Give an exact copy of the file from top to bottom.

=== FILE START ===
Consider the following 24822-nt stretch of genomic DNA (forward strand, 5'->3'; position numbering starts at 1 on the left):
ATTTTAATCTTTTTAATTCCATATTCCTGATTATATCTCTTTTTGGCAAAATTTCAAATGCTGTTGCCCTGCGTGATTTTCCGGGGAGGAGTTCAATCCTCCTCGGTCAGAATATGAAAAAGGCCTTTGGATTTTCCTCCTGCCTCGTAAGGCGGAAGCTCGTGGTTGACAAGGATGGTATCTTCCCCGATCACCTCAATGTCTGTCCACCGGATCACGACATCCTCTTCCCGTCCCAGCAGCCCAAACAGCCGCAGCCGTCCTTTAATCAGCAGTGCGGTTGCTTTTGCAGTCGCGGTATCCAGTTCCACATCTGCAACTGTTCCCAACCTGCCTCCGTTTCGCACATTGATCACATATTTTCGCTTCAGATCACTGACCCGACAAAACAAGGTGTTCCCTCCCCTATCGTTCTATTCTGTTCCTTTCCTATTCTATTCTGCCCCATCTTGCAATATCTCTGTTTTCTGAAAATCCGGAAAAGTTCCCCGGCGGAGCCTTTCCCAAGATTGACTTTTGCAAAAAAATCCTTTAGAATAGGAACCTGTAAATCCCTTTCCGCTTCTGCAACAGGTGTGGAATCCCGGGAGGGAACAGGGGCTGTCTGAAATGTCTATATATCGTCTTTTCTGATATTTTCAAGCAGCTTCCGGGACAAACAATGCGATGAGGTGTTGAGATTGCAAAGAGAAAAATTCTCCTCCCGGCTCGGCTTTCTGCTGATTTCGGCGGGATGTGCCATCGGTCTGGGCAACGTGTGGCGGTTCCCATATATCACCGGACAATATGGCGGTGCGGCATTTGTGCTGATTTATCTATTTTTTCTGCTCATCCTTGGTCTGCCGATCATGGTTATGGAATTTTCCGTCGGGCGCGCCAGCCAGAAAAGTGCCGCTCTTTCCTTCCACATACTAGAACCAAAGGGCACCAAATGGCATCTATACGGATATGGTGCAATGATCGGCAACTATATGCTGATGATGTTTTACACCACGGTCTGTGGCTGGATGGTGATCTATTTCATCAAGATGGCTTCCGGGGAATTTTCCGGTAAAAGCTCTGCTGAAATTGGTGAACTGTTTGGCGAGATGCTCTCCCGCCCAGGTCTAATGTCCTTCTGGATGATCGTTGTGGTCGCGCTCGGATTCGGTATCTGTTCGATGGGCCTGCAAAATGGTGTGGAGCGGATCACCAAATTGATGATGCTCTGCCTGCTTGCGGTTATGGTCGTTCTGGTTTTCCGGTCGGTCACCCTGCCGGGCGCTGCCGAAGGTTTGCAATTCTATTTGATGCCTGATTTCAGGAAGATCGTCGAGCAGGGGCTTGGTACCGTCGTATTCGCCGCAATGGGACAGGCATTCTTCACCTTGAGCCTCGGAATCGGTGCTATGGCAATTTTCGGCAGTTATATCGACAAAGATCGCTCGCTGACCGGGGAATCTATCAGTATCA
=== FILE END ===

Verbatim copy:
Consider the following 24822-nt stretch of genomic DNA (forward strand, 5'->3'; position numbering starts at 1 on the left):
ATTTTAATCTTTTTAATTCCATATTCCTGATTATATCTCTTTTTGGCAAAATTTCAAATGCTGTTGCCCTGCGTGATTTTCCGGGGAGGAGTTCAATCCTCCTCGGTCAGAATATGAAAAAGGCCTTTGGATTTTCCTCCTGCCTCGTAAGGCGGAAGCTCGTGGTTGACAAGGATGGTATCTTCCCCGATCACCTCAATGTCTGTCCACCGGATCACGACATCCTCTTCCCGTCCCAGCAGCCCAAACAGCCGCAGCCGTCCTTTAATCAGCAGTGCGGTTGCTTTTGCAGTCGCGGTATCCAGTTCCACATCTGCAACTGTTCCCAACCTGCCTCCGTTTCGCACATTGATCACATATTTTCGCTTCAGATCACTGACCCGACAAAACAAGGTGTTCCCTCCCCTATCGTTCTATTCTGTTCCTTTCCTATTCTATTCTGCCCCATCTTGCAATATCTCTGTTTTCTGAAAATCCGGAAAAGTTCCCCGGCGGAGCCTTTCCCAAGATTGACTTTTGCAAAAAAATCCTTTAGAATAGGAACCTGTAAATCCCTTTCCGCTTCTGCAACAGGTGTGGAATCCCGGGAGGGAACAGGGGCTGTCTGAAATGTCTATATATCGTCTTTTCTGATATTTTCAAGCAGCTTCCGGGACAAACAATGCGATGAGGTGTTGAGATTGCAAAGAGAAAAATTCTCCTCCCGGCTCGGCTTTCTGCTGATTTCGGCGGGATGTGCCATCGGTCTGGGCAACGTGTGGCGGTTCCCATATATCACCGGACAATATGGCGGTGCGGCATTTGTGCTGATTTATCTATTTTTTCTGCTCATCCTTGGTCTGCCGATCATGGTTATGGAATTTTCCGTCGGGCGCGCCAGCCAGAAAAGTGCCGCTCTTTCCTTCCACATACTAGAACCAAAGGGCACCAAATGGCATCTATACGGATATGGTGCAATGATCGGCAACTATATGCTGATGATGTTTTACACCACGGTCTGTGGCTGGATGGTGATCTATTTCATCAAGATGGCTTCCGGGGAATTTTCCGGTAAAAGCTCTGCTGAAATTGGTGAACTGTTTGGCGAGATGCTCTCCCGCCCAGGTCTAATGTCCTTCTGGATGATCGTTGTGGTCGCGCTCGGATTCGGTATCTGTTCGATGGGCCTGCAAAATGGTGTGGAGCGGATCACCAAATTGATGATGCTCTGCCTGCTTGCGGTTATGGTCGTTCTGGTTTTCCGGTCGGTCACCCTGCCGGGCGCTGCCGAAGGTTTGCAATTCTATTTGATGCCTGATTTCAGGAAGATCGTCGAGCAGGGGCTTGGTACCGTCGTATTCGCCGCAATGGGACAGGCATTCTTCACCTTGAGCCTCGGAATCGGTGCTATGGCAATTTTCGGCAGTTATATCGACAAAGATCGCTCGCTGACCGGGGAATCTATCAGTATCA